World War II and the Transition to Independence
When Singapore fell to the Japanese in February 1942, Sri
Lanka became a central base for British operations in Southeast
Asia, and the port at Trincomalee recaptured its historically
strategic importance. Because Sri Lanka was an indispensable
strategic bastion for the British Royal Navy, it was an
irresistible military target for the Japanese. For a time, it
seemed that Japan planned a sweeping westward offensive across
the Indian Ocean to take Sri Lanka, sever the Allies' lifeline to
Persian Gulf oil, and link up with the Axis powers in Egypt.
Admiral Isoroku Yamamoto, mastermind of the raid on Pearl Harbor,
ordered Vice Admiral Chuichi Nagumo to command a large armada to
seek and destroy the British Eastern Fleet in the Indian Ocean.
The two nations' fleets played a game of hide-and-seek, but never
met. Some military historians assert that if they had met, the
smaller British fleet would have met with disaster. The British
instead fought several desperate air battles over Colombo and
Trincomalee and lost about thirty-six aircraft and several ships.
Yamamoto's grand strategy failed to isolate and destroy any
major units of the British fleet. But if the Japanese had
persisted with their offensive, the island, with its limited
British naval defenses, probably would have fallen. The Japanese
carrier force, however, suffered such high aircraft losses over
Sri Lanka--more than 100 warplanes--that it returned to Japan for
refitting rather than press the attack. By returning to Japan,
the force lost its opportunity for unchallenged supremacy of the
Indian Ocean. The focus of the war in this theater then shifted
away from the island.
On the whole, Sri Lanka benefited from its role in World War
II. The plantation sector was busy meeting the urgent demands of
the Allies for essential products, especially rubber, enabling
the country to save a surplus in hard currency. Because Sri Lanka
was the seat of the Southeast Asia Command, a broad
infrastructure of health services and modern amenities was built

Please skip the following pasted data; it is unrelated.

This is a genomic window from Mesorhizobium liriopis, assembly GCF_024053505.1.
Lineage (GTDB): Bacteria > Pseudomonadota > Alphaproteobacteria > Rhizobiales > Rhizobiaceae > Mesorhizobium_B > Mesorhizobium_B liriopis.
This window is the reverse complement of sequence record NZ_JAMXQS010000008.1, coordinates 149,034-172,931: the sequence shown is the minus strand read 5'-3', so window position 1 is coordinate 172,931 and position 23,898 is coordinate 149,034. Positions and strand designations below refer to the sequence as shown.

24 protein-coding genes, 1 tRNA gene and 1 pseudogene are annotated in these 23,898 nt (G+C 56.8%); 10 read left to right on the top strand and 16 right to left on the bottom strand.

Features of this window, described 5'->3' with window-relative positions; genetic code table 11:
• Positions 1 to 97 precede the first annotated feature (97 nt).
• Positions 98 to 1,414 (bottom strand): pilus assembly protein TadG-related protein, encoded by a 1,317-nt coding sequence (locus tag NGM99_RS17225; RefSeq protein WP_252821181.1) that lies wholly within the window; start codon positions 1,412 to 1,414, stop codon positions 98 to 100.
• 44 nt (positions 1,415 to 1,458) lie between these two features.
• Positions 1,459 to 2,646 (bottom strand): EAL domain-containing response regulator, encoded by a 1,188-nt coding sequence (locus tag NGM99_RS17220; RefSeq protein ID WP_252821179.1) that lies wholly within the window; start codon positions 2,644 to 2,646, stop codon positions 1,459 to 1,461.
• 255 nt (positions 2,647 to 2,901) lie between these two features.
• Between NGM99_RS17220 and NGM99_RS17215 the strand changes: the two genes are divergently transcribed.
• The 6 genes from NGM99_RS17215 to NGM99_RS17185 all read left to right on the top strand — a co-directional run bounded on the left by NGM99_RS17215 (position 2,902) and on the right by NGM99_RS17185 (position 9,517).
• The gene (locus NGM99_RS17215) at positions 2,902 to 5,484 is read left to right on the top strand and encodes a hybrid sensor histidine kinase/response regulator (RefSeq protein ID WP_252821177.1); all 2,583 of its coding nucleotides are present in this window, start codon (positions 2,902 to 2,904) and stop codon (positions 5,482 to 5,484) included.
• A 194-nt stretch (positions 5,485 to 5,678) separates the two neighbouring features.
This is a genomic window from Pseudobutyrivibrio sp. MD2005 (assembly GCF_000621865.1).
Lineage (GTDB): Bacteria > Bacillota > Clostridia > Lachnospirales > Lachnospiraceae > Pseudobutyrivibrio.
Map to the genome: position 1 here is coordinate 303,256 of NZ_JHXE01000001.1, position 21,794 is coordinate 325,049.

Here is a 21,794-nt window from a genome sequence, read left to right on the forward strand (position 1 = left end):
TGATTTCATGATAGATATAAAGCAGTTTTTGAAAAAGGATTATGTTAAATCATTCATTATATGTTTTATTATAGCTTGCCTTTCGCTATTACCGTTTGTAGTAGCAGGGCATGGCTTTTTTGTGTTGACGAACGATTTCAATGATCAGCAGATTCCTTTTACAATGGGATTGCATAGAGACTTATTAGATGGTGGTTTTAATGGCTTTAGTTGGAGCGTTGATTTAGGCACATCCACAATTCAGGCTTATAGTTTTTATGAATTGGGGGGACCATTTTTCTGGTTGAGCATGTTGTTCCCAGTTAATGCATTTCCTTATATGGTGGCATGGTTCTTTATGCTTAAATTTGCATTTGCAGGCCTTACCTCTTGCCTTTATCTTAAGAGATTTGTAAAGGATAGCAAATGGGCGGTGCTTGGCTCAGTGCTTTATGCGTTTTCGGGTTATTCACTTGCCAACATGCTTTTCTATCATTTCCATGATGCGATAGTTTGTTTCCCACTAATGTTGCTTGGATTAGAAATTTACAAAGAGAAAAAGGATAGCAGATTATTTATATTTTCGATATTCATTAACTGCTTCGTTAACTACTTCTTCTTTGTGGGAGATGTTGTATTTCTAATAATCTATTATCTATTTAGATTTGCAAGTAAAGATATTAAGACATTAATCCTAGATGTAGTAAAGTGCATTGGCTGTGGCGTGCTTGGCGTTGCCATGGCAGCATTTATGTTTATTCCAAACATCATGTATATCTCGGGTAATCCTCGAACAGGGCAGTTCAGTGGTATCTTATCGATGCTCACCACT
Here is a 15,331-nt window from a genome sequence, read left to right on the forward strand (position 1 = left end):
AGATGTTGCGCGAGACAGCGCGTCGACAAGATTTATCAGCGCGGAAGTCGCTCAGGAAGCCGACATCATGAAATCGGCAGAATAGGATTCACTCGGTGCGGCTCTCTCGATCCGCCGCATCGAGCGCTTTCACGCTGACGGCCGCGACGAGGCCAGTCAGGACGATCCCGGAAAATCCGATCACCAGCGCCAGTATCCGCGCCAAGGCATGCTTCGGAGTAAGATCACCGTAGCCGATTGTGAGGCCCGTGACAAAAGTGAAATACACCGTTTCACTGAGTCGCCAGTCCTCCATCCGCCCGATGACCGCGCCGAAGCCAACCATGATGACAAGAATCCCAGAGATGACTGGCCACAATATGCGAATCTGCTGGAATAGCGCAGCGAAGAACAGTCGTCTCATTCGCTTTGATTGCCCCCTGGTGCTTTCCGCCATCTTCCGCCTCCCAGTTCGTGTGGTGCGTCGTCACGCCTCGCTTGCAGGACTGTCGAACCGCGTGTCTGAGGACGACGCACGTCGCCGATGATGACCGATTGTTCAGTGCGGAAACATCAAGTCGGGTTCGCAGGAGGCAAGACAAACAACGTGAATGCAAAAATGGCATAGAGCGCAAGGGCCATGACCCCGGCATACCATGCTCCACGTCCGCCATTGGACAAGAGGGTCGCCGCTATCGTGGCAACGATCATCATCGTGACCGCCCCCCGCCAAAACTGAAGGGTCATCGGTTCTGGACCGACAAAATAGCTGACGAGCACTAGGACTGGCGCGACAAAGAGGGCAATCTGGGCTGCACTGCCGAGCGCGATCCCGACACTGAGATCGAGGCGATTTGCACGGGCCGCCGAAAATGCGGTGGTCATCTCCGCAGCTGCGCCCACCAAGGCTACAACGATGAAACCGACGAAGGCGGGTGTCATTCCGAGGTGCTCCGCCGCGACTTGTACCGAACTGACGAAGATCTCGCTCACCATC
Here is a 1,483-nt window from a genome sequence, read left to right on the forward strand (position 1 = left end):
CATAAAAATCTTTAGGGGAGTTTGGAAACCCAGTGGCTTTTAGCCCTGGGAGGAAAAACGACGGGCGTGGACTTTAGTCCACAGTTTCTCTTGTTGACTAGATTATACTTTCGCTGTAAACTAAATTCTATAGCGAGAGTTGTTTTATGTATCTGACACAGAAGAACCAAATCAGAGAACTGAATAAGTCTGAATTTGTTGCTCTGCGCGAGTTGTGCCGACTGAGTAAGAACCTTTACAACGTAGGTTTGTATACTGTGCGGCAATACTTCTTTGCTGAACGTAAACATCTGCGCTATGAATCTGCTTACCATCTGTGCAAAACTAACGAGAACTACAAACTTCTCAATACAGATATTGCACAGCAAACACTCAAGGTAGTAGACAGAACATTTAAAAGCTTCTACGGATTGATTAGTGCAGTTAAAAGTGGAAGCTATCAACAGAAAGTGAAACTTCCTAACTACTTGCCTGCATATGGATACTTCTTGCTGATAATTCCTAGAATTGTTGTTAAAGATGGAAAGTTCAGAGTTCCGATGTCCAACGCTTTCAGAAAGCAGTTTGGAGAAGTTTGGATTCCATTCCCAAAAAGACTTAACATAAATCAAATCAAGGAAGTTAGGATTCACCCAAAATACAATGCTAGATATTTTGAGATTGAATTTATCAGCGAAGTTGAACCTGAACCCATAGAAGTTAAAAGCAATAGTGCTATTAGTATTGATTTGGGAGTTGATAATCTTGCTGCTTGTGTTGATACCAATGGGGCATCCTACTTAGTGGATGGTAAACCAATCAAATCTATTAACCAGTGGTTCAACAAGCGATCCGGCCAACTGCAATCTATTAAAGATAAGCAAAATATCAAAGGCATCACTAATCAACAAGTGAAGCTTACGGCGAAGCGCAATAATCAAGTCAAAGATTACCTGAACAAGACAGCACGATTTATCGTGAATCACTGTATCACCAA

to accommodate the large number of troops posted into all parts
of the country. The inherited infrastructure improved the
standard of living in postwar, independent Sri Lanka.
Unlike India, where nationalists demanded a guarantee of
independence as recompense for their support in the war effort,
Sri Lanka committed itself wholeheartedly to the Allied war
effort. Although the island was put under military jurisdiction
during the war, the British and the Sri Lankans maintained
cooperative relations. Sri Lankan pressure for political reform
continued during the war, however, and increased as the Japanese
threat receded and the war neared its end. The British eventually
promised full participatory government after the war.
In July 1944, Lord Soulbury was appointed head of a
commission charged with the task of examining a new
constitutional draft that the Sri Lankan ministers had proposed.
The commission made recommendations that led to a new
constitution. As the end of the war approached, the constitution
was amended to incorporate a provision giving Sri Lanka dominion
British constitutional principles served as a model for the
Soulbury Constitution of independent Sri Lanka, which combined a
parliamentary system with a bicameral legislature. Members of the
first House of Representatives were directly elected by popular
vote. Members of the Senate, or upper house, were elected partly
by members of the House and partly by the governor general, who
was primarily a figurehead. The British monarch appointed the
governor general on the advice of the most powerful person in the
Sri Lankan government--the prime minister
(see Sri Lanka - Historical Perspective, 1802-1978
, ch. 4).
Data as of October 1988